by Dan Burrows | October 23, 2013 11:25 am
Caterpillar (CAT) coughed up an ugly third-quarter earnings report Wednesday, pushing CAT stock firmly into the red for the year-to-date.
CAT — the world’s largest maker of heavy construction and mining equipment — said profit tumbled 44%, missing Wall Street’s average estimate for Caterpillar by a wide margin. Sales declined and also came up short of forecast.
But worst of all, Caterpillar, a component of the Dow Jones Industrial Average, slashed its full-year outlook and was exceedingly cautious about its prospects for 2014.
The awful quarterly showing came courtesy of the mining division at Caterpillar. Sluggish global growth and lower commodities prices have been sucking the air (and revenue and profits) out of mining equipment sales for years.
Unfortunately for Caterpillar — in a case of especially bad timing — the company doubled-down on mining right before the bottom fell out, acquiring mine-equipment giant Bucyrus International for about $7.5 billion in mid-2011.
Anyone holding Caterpillar stock has seen the value plunge 21% ever since. Heck, after Wednesday’s beating, CAT stock is down more than 5% for the year-to-date, lagging the broader market by nearly 30 percentage points.
On the bright side, with its global footprint, strong balance sheet and ever-leaner cost structure, Caterpillar is as well positioned as any company to benefit from a rebound in the global economy, and especially in China. That bodes well for anyone holding CAT stock for the long haul.
However, less optimistically, there’s a very real possibility we’ve entered a prolonged period of tepid global growth. China, which is moving toward consumption and away from investment, may never consume commodities as voraciously at it once did.
Meanwhile, more than a dozen major mining projects around the world have been shelved. If the commodities super-cycle is indeed over, Caterpillar may rue the day it decided to be the world’s mining equipment king.
So, should you buy CAT stock? To help decide, let’s look at some of the pros and cons:
Global Rebound. World purchasing manager surveys for both manufacturing and services have improved recently, Caterpillar CEO Doug Oberhelman said Wednesday, signaling the world economy is rebounding from more than two years of slowing growth. Recent economic indicators also suggest that growth in the U.S., Europe, Japan and China in 2014 should match or exceed 2013 growth.
Valuation. Underperformance has made the valuation on CAT stock pretty compelling. The forward price-to-earnings ratio (P/E) of 12 offers a discount of more than 25% to its own five-year average, according to data from Thomson Reuters Stock Reports. Caterpillar stock also trades well below its own five-year average on a trailing earnings basis. And, with a long-term growth forecast 20%, that forward P/E of 12 really looks like a bargain.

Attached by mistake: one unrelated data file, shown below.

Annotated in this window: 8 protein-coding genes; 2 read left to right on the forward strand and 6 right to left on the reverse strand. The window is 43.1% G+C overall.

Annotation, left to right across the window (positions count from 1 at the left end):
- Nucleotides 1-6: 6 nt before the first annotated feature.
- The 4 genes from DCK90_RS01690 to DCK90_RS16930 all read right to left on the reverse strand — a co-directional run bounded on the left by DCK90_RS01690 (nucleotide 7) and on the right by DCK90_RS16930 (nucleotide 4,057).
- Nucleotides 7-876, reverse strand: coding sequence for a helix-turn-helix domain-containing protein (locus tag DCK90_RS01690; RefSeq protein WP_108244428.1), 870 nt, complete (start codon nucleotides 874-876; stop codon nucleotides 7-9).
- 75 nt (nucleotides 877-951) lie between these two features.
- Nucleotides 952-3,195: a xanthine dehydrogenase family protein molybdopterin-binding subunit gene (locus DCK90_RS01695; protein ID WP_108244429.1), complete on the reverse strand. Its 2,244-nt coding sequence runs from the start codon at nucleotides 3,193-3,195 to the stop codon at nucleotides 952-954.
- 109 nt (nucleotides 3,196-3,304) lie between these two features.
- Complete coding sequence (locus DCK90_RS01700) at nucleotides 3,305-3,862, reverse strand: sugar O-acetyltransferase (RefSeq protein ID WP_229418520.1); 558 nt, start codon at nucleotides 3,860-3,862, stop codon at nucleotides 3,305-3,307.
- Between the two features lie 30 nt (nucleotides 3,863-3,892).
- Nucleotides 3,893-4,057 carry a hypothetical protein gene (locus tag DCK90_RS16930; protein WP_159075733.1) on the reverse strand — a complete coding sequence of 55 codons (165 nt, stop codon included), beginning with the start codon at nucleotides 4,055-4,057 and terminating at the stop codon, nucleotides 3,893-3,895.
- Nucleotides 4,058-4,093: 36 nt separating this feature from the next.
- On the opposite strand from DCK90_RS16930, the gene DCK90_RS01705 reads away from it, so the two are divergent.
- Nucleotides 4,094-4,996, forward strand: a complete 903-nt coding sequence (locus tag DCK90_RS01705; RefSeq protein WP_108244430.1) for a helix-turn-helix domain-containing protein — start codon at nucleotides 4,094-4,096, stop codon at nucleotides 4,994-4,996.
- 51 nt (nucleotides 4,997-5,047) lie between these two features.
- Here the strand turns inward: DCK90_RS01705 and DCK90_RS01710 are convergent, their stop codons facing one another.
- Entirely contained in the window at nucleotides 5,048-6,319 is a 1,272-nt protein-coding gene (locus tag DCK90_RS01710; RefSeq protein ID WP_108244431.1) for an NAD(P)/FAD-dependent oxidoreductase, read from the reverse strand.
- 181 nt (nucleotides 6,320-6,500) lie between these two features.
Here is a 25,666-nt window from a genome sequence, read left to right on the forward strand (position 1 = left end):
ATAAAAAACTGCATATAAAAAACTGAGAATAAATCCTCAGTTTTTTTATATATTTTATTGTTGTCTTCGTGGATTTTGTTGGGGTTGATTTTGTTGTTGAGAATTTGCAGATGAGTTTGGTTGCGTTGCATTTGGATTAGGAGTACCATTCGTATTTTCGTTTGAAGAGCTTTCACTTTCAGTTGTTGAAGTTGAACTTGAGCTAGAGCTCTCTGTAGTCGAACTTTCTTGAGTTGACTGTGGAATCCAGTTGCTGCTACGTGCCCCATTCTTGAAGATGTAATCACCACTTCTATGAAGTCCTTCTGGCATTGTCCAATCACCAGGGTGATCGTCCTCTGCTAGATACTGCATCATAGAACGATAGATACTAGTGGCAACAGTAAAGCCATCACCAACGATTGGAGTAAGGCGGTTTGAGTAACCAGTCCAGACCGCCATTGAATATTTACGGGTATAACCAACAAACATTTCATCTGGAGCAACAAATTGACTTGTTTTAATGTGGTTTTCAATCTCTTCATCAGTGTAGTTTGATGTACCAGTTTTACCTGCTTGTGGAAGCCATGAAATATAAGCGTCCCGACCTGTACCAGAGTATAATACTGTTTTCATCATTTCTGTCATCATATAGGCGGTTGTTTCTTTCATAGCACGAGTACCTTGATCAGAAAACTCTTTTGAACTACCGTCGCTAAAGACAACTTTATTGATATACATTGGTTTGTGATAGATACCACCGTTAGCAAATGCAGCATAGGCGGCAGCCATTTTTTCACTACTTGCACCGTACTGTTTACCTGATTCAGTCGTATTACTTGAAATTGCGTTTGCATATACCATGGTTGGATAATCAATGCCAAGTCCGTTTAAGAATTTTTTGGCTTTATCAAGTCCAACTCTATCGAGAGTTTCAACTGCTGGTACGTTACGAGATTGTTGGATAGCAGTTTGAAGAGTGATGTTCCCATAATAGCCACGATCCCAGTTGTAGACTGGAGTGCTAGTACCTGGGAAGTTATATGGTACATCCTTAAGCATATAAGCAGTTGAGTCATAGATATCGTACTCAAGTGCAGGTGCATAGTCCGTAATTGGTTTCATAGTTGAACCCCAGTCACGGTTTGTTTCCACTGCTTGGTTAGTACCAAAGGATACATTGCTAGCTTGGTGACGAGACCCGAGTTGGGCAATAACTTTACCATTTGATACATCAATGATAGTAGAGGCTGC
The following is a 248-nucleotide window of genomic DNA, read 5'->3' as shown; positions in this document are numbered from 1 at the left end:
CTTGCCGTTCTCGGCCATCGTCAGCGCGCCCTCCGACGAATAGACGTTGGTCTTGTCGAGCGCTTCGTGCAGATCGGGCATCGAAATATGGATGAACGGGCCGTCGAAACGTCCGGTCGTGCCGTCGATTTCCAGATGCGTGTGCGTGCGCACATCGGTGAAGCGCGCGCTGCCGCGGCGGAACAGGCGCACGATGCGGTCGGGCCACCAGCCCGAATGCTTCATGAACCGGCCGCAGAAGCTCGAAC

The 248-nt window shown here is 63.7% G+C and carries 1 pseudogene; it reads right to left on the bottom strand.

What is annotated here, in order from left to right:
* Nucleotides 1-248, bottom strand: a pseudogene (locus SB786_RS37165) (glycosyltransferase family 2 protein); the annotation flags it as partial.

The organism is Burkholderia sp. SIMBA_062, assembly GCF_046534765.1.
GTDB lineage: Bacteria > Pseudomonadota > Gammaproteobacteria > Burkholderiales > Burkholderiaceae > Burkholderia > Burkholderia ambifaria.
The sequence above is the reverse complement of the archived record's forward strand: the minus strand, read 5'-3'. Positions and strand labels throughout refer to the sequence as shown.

Prepped for Patience. Despite weak sales, Caterpillar is expecting 2013 to be the second-best year in its history for cash flow — and not far off from its own record. The strong cash flow has enabled Caterpillar to shore up its balance sheet. Debt-to-capital is down to 34% from 58% five years ago. The strong cash flow also enabled Caterpillar to buy back $2 billion in CAT stock so far this year and raise its quarterly dividend by 15%.
Medium-Term Weakness. Eurozone economies are far from healthy and China continues to transition to a more consumer-demand led economy, Caterpillar CEO Oberhelman said in press release. Additionally, despite higher mine production around the world, new orders for mining equipment remain “very low,” he added. As a result, Caterpillar will report 2014 revenue in line with 2013, plus or minus 5%.
Poor Visibility. As bad as things have been for Caterpillar for a couple of years now, it’s still catching Wall Street by surprise. Caterpillar has missed analysts’ average earnings estimates for three consecutive quarters. That makes it tough to have confidence in projected earnings and Caterpillar’s long-term growth rate. It’s also a huge reversal for CAT stock, which, prior to the string of misses, had beaten Street estimates in 17 out of 20 quarters.
Stingy Dividend. The yield on the CAT stock dividend stands at just 2.7%, but the payout ratio is only 33%. Yes, the company is returning cash to shareholders by repurchasing Caterpillar stock, but with such strong cash flow and reliable earnings, Caterpillar could easily hike its dividend. Investors in CAT stock are going to have to be patient with Caterpillar. A more generous dividend would help cushion any downside in Caterpillar stock, and the stream of income would make the wait easier.
Caterpillar is uniquely positioned to benefit from the secular demand for commodities. The market has slowed markedly, but — eventually — it will have to bounce back. Population growth creates demand for iron ore, copper, coal — you name it — as well as for infrastructure and commercial and residential construction. Caterpillar machines serve those needs, making its long-term outlook bright.
But, in the words of the CEO, there is no sign of a turnaround yet for CAT stock. Caterpillar stock is a buy because its shares are cheap and don’t reflect the inevitable — if long overdue — acceleration in global growth. But be forewarned that anyone initiating a position in Caterpillar stock is going to need to be patient for a couple of years at least.
As of this writing, Dan Burrows did not hold a position in any of the aforementioned securities.
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